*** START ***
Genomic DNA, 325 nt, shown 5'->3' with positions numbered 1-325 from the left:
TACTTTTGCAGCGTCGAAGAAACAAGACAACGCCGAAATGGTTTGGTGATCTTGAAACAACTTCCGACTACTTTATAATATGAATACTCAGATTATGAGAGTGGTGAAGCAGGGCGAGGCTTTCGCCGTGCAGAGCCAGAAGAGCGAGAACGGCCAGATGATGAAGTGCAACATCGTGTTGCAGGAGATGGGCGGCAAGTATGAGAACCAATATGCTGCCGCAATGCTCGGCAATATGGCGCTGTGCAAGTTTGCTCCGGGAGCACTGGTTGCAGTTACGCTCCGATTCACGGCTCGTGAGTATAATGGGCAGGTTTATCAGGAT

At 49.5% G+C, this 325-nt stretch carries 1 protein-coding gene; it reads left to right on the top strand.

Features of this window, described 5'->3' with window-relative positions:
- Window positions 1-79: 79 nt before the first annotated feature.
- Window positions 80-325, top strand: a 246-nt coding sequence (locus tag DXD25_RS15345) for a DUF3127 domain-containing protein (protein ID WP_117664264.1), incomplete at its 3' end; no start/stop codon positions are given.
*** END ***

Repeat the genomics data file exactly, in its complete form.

Genomic DNA, 325 nt, shown 5'->3' with positions numbered 1-325 from the left:
TACTTTTGCAGCGTCGAAGAAACAAGACAACGCCGAAATGGTTTGGTGATCTTGAAACAACTTCCGACTACTTTATAATATGAATACTCAGATTATGAGAGTGGTGAAGCAGGGCGAGGCTTTCGCCGTGCAGAGCCAGAAGAGCGAGAACGGCCAGATGATGAAGTGCAACATCGTGTTGCAGGAGATGGGCGGCAAGTATGAGAACCAATATGCTGCCGCAATGCTCGGCAATATGGCGCTGTGCAAGTTTGCTCCGGGAGCACTGGTTGCAGTTACGCTCCGATTCACGGCTCGTGAGTATAATGGGCAGGTTTATCAGGAT

At 49.5% G+C, this 325-nt stretch carries 1 protein-coding gene; it reads left to right on the top strand.

Features of this window, described 5'->3' with window-relative positions:
- Window positions 1-79: 79 nt before the first annotated feature.
- Window positions 80-325, top strand: a 246-nt coding sequence (locus tag DXD25_RS15345) for a DUF3127 domain-containing protein (protein ID WP_117664264.1), incomplete at its 3' end; no start/stop codon positions are given.